The Red Rose City of Petra: The giant red mountains and vast mausoleums of a departed race have nothing in common with modern civilization, and ask nothing of it except to be appreciated at their true value – as one of the greatest wonders ever wrought by Nature and Man. Although much has been written about Petra, nothing really prepares you for this amazing place. It has to be seen to be believed. Entrance to the city is through the Siq, a narrow gorge, over 1 kilometer in length, which is flanked on either side by soaring, 80 meters high cliffs. Just walking through the Siq is an experience in itself. The colors and formations of the rocks are dazzling.
As you reach the end of the Siq you will catch your first glimpse of Al-Khazneh (Treasury). The Treasury is just the first of the many wonders that make up Petra. You will need at least four or five days to really explore everything here. As you enter the Petra valley you will be overwhelmed by the natural beauty of this place and its outstanding architectural achievements. There are hundreds of elaborate rock-cut tombs with intricate carvings – unlike the houses, which were destroyed mostly by earthquakes, the tombs were carved to last throughout the afterlife and 500 have survived, empty but bewitching as you file past their dark openings. Here also is a massive Nabataean-built, Roman-style theatre, which could seat 3,000 people. There are obelisks, temples, sacrificial altars and colonnaded streets, and high above, overlooking the valley, is the impressive Ad-Deir Monastery – a flight of 800 rock cut steps takes you there.
At 410 meters below sea level, the Dead Sea is the lowest place on earth. Jordan’s Dead Sea coast is one of the most spectacular natural and spiritual landscapes in the world and it remains as enticing to international visitors today as it was to kings, emperors, traders, and prophets in antiquity. The main attraction of the Dead Sea is of course the soothing, abnormally salty water itself. The salt content of the water is 31.5% making the water so buoyant that it is impossible for the visitor to sink. The water also contains 21 minerals including high levels of magnesium, sodium, potassium, and bromine and 12 of these minerals are found in no other body of water in the world.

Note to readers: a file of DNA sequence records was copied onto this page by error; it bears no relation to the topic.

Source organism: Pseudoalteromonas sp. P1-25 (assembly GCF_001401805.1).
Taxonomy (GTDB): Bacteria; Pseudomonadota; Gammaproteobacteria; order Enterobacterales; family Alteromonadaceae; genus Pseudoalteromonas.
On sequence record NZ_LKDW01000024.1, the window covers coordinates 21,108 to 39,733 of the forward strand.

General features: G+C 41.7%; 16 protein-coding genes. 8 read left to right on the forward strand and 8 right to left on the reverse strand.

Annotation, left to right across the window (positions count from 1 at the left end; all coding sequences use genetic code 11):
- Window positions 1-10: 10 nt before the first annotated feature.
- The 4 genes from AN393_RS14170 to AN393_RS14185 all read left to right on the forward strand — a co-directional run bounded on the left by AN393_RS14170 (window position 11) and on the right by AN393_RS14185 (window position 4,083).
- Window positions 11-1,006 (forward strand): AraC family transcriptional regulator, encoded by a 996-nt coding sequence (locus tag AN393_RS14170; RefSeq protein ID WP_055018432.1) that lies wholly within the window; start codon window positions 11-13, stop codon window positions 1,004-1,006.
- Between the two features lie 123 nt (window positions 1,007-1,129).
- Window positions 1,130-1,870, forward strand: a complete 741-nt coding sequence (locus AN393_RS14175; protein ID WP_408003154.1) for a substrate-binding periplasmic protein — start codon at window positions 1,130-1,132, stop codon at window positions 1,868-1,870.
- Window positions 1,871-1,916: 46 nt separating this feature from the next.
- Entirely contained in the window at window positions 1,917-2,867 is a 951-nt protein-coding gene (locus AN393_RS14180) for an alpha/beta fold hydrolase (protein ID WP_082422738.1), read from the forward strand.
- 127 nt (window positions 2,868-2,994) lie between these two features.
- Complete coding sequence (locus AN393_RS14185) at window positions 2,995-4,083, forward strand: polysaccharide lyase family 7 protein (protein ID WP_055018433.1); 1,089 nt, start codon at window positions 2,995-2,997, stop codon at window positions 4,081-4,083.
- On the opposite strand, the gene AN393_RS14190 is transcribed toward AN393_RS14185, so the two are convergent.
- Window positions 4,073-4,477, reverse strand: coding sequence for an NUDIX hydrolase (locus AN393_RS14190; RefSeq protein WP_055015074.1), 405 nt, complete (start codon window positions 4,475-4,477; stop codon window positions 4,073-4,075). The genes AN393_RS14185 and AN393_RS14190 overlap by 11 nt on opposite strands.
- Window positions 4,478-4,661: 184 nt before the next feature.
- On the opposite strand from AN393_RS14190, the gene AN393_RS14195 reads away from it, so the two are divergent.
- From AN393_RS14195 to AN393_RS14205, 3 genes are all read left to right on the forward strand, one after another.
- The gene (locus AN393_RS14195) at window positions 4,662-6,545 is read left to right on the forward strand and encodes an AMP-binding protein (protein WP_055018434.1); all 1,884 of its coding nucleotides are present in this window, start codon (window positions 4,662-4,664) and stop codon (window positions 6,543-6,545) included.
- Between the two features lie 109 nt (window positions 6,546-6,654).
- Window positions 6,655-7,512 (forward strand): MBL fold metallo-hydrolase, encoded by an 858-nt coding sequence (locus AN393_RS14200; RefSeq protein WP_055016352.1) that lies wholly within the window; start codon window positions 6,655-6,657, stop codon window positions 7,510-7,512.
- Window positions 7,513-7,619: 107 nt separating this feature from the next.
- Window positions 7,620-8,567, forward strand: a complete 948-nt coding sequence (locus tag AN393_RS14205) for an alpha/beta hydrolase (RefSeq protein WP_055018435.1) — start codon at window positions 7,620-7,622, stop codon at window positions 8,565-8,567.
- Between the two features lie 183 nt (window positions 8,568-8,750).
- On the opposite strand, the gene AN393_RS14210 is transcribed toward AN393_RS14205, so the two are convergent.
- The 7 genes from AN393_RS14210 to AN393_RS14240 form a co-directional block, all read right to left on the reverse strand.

Jerash: a close second to Petra on the list of favorite destinations in Jordan, the ancient city of Jerash boasts an unbroken chain of human occupation dating back more than 6,500 years. Jerash lies on a plain surrounded by hilly wooded areas and fertile basins. Conquered by General Pompey in 63 BC, it came under Roman rule and was one of the ten great Roman cities, the Decapolis League. The city’s golden age came under Roman rule, during which time it was known as Gerasa, and the site is now generally acknowledged to be one of the best-preserved Roman provincial towns in the world. Hidden for centuries in sand before being excavated and restored over the past 70 years, Jerash reveals a fine example of the grand, formal provincial Roman urbanism that is found throughout the Middle East, comprising paved and colonnaded streets, soaring hilltop temples, handsome theatres, spacious public squares and plazas, baths, fountains and city walls pierced by towers and gates.
|Duration||5 Days / 4 Nights|
|Arrival Airport||Amman Airport|
Arrive Amman Airport, transfer to Amman Hotel for overnight
Transfer to Petra for a visit, then back to Amman Hotel for overnight
Head to Jerash for a visit, then drive to Dead Sea for Swim & light lunch at Dead Sea SPA Hotel, back to Amman Hotel for overnight
Free day, overnight at Amman Hotel
Transfer to Amman Airport for departure